LeBron James: ‘The pass-first guy’ without a signature shot who scaled the NBA’s points mountaintop

Kareem Abdul-Jabbar had his skyhook. Michael Jordan had his iconic fadeaway jump shot. So did Kobe Bryant. Steph Curry has those audacious pull-up three-pointers that he could probably swish into the basket without leaving the locker room in the Chase Centre. But when time comes to run the highlight reel on LeBron James’ career — the man who will end his career as the all-time top-scorer in the NBA, ahead of Kareem, Jordan, Bryant, Curry and everyone else to have played in the league — people might have to scratch their heads a little as they ponder the question: just what was James’s signature shot?

That is the question that will puzzle even the most devout fan of the 38-year-old, who on Wednesday overhauled Abdul-Jabbar’s longstanding record (the record was a few months older than James) of 38,387 points with an efficient performance against the Oklahoma City Thunder. He made it to the milestone in the third quarter, shooting 12-18 in 26 minutes of play and went to the free throw line ten times, making eight of those attempts. He reached the record with a fadeaway jumper.

For an athlete who has been closely monitored for every second he has been on the hardwood floor over the last 20 seasons as a basketball professional there are a handful of moments stuck in the mind that come close to providing the answer. There is that famous photograph from his Miami Heat days where James is suspended mid-air, about to dunk the ball into the net, while Dwyane Wade, on the floor arms outstretched, is already celebrating the move behind him.

So, is the dunk the shot that defines James? Maybe. But when people talk about James’ career highlight reel, the moment that has to be on top of the charts is one that is not even an attacking move: his chase-down block on Golden State Warriors’s Andre Iguodala in the NBA Finals, the series where he took the Cleveland Cavaliers from a 1-3 deficit to the title in seven games.

In an interview with ESPN earlier this year, James was asked what he considered to be his signature shot. It was a question that caused even him some trouble.

“I don’t know. It’s not like I have a signature one-legged Dirk (Nowitzki) fadeaway. Or a Michael Jordan fadeaway. Or a Kareem skyhook,” he said before conceding: “The only signature shot people talk about when they talk about me is the tomahawk dunk I have in transition.”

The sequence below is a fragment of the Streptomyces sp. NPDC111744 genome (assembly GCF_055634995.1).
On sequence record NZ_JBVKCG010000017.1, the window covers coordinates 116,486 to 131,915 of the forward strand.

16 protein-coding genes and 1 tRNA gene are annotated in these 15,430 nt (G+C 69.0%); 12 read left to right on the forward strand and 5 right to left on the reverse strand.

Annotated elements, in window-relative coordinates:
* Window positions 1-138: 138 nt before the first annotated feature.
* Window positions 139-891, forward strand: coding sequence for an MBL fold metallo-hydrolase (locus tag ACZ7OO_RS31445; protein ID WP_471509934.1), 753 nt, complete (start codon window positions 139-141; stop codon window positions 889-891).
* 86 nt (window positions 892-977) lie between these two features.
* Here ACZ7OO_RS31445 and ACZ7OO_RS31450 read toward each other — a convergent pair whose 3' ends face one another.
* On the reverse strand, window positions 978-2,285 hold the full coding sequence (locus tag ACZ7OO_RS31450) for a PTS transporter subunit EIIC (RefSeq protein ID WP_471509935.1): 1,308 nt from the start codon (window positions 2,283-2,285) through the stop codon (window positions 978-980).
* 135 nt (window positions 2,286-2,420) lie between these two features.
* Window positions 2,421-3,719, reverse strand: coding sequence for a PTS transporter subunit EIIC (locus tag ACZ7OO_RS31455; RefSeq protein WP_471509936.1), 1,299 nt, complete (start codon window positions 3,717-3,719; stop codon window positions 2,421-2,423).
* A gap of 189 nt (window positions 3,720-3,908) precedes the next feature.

“When I say I’m not a scorer, I mean that’s never been the part of my game that defines me. I always wanted to be a triple threat: to rebound, assist and be able to score as well,” he added.

James has seen his role as an on-court quarterback. So much so that he sometimes gets flak for passing the ball rather than taking the shot himself.

“The guy makes the right play. That’s what a lot of players don’t do, particularly with this new AAU generation that are shoot-first and touch-first players. They just want to impact the game with having the ball in their hands and shoot, while everything else in secondary. LeBron viewed everything through a different prism and lens. He would use his talent and exceptional IQ to make the best offensive play for the team. He could dominate by scoring or by passing. There were games where he absolutely dominated the game just by passing and setting up his teammates,” Erik Spoelstra, who coached James at Miami Heat, told NBA.com earlier this year.

For Spoelstra, James ending a game with an eye-catching points total was so rare, that when he scored 61 points against the Charlotte Hornets in March 2014, Spoelstra preserved the box score sheet of that game.

“You know why I kept that? Because it was so unusual for LeBron to get 61 (points). Typically, he plays the game to involve everybody and to make the right basketball play,” he said.

Even coaches who have seen James’ ambition first-hand were taken aback when they realised that he had reached within touching distance of Abdul-Jabbar’s record.

Tyronn Lue, who coached him at Cavaliers, said: “I didn’t even think about the record until I started hearing the talk about how close he was. Last year, they were talking about if he averaged 20 something points through these many games this season … I thought, ‘Damn that’s it? You usually look at LeBron as a pass-first guy.”

That pass-first guy, who doesn’t really have a go-to, signature shot is now the all-time top scorer in the NBA.

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